The Southwestern Historical Quarterly, Volume 28, July 1924 - April, 1925 Page: 14
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Southwestern Historical Quarterly
very warm on the subject. . . . The Old Baron has strove
hard for us. I know not what would have been our fate if he
had not been a member of the Legislature. Our situation would
have been a deplorable one indeed."0
Arrived at Saltillo, Brown Austin became less cheerful. Bas-
trop stood alone in the legislature and the other members were
so hostile to Texas that the most that could be expected would
be permission for the original three hundred to retain their slaves.
Two weeks of judicious lobbying, however, materially improved
the outlook, so that by October 10 he felt certain that the privi-
lege would be extended to all settlers then in Texas. Further
introduction would undoubtedly be stopped and children would
probably be free at fourteen, though he had done his utmost to
postpone their emancipation until twenty-five or twenty-one.
Austin's memorial had been so convincing, he said, that Carillo,
the author of the slavery article, had asked permission to with-
draw the article for revision.1 Writing on November 18, Bas-
trop gave Brown Austin full credit for his work with the legis-
lature. The matter would be disposed of the following week, he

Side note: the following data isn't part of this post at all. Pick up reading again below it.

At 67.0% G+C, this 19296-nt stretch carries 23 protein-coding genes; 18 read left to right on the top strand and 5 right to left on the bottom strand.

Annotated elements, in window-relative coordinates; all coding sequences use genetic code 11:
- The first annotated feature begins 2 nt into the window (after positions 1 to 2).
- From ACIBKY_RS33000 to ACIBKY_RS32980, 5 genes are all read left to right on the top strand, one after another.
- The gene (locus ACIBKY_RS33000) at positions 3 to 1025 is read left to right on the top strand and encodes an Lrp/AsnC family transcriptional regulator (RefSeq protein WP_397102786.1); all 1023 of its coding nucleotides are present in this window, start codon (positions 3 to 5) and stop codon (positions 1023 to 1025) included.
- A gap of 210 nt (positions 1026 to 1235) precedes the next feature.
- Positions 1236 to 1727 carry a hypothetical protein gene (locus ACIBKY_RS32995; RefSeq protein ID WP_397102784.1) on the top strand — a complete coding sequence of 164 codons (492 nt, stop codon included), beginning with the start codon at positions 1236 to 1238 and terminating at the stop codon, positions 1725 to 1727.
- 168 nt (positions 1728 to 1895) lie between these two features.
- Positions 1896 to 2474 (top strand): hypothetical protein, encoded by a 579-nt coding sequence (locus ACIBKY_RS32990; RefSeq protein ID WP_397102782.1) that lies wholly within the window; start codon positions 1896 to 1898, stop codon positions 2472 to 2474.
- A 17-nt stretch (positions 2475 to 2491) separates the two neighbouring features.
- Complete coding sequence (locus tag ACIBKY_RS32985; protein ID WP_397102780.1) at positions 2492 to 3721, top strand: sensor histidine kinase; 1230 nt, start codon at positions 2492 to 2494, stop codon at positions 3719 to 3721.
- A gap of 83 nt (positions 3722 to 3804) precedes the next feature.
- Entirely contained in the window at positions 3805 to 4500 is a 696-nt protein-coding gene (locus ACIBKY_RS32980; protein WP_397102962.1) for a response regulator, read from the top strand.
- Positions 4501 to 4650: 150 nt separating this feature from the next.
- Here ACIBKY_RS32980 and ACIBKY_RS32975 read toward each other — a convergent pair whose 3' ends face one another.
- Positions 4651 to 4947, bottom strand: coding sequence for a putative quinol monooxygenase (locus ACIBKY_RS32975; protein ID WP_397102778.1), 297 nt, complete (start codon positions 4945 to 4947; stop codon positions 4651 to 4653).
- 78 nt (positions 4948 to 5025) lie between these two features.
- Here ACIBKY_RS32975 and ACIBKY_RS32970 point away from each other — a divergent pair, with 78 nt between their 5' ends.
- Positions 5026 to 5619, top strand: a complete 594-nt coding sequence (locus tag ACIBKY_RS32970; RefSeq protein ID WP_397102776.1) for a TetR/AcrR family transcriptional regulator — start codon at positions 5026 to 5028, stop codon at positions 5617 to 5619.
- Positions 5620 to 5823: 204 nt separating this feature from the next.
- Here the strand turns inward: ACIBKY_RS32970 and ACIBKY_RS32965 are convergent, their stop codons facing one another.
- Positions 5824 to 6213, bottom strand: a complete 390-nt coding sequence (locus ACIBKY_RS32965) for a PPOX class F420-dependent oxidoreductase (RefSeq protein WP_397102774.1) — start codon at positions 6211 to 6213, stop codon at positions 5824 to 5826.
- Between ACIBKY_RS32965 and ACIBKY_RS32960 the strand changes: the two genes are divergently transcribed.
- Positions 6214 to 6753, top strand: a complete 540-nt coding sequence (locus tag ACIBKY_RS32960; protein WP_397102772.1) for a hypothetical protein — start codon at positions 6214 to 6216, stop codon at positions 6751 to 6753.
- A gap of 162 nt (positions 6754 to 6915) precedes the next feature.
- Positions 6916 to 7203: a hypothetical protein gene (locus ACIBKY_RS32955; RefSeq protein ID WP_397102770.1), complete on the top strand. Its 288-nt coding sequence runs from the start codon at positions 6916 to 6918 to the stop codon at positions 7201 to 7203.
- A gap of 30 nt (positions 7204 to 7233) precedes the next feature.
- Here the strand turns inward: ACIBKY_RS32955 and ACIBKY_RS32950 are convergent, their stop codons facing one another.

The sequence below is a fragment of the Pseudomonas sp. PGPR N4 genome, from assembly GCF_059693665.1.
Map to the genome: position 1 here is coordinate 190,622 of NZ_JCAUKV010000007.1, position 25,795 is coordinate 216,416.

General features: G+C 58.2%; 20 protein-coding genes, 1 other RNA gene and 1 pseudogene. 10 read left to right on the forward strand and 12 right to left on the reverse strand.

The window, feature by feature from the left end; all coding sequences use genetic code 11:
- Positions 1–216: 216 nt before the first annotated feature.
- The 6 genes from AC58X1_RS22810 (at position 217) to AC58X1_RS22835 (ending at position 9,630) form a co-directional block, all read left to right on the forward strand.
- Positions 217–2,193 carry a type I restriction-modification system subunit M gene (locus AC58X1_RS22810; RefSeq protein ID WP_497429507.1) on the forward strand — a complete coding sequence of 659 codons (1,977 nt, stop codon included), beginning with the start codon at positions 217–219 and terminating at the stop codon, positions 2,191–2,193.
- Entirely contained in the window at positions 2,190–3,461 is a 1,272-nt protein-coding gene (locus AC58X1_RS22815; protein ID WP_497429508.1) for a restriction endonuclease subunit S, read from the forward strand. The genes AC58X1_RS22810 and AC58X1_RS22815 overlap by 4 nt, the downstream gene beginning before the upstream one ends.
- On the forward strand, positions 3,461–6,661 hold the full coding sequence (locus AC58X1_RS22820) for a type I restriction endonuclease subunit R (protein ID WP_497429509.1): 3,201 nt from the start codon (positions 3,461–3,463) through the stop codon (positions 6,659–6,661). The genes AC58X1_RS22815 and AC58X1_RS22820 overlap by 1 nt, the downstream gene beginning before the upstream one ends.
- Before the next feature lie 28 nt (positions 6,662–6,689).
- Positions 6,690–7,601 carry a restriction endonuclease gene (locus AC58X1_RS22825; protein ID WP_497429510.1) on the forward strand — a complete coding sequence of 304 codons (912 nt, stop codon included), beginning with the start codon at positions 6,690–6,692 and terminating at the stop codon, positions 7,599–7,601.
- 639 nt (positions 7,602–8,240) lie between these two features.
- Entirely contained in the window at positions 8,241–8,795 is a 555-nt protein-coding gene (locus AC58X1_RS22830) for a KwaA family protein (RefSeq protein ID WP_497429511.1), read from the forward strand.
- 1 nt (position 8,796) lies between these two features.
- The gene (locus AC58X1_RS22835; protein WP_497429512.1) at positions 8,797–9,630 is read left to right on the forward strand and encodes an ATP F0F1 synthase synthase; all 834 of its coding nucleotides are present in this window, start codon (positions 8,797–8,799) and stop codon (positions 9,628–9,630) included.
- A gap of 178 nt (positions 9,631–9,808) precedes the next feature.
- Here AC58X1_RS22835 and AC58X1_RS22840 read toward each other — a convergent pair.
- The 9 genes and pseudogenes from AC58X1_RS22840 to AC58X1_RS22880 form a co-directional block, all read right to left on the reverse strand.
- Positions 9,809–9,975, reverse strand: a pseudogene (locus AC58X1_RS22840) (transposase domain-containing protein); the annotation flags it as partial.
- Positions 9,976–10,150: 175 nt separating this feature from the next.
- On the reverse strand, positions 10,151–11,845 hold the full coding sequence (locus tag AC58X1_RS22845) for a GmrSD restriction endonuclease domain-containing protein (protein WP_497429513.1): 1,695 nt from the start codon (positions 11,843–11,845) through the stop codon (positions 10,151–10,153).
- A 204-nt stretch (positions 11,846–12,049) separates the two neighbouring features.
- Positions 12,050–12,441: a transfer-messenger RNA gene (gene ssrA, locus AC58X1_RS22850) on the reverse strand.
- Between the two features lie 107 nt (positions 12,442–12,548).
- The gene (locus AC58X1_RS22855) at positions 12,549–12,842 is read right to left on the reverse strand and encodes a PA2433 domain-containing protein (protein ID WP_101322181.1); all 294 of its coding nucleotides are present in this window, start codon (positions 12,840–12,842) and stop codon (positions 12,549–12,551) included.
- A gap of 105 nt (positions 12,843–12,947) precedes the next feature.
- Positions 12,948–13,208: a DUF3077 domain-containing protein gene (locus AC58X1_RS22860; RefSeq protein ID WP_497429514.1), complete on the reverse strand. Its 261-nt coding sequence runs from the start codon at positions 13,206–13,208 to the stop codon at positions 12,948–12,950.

said-though in this respect he was too optimistic-and all the
members except Carillo were pledged to recognize slaves already
in and those to be introduced for a certain term after publica-
tion of the constitution, but neither this period nor the age for
emancipating children had been determined. Even as Bastrop
wrote, these points were forming the subject of another memorial
from Austin to the legislature, begging that five years be allowed
for introduction and that twenty-five be fixed as the age of eman-
This, however, was without avail. When finally passed on
January 31, 1827', the slavery article recognized existing slavery
"J. E. B. Austin to Austin, August 22, September 3; Saucedo to Aus-
tin, August 22, 1826, Ibid., 1, 1430, 1445, 1429.
"3The Journals of the Legislature carry no record of this; but on Oc-
tober 2 (page 386) the governor sent in a report from the political chief
of Texas, showing the dissatisfaction caused by the slavery article. This,
with accompanying documents, was filed for consideration when the
article should be discussed.
31J. E. B. Austin to Austin, September 23, October 10, 1826; Saucedo
to Austin, October 5; Bastrop to Austin, November 18; Austin to Legis-
lature, November 20. Austin Papers, 1, 1461, 1473, 1470, 1505, 1507.
Austin tried, with at least partial success, to enlist the support of Coa-
huilan municipalities for this petition. See Robert Lewis to Austin,
December 8, 1826, Ibid., 1529.
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Texas State Historical Association. The Southwestern Historical Quarterly, Volume 28, July 1924 - April, 1925, periodical, 1925; Austin, Texas. (texashistory.unt.edu/ark:/67531/metapth101087/m1/18/: accessed October 23, 2017), University of North Texas Libraries, The Portal to Texas History, texashistory.unt.edu; crediting Texas State Historical Association.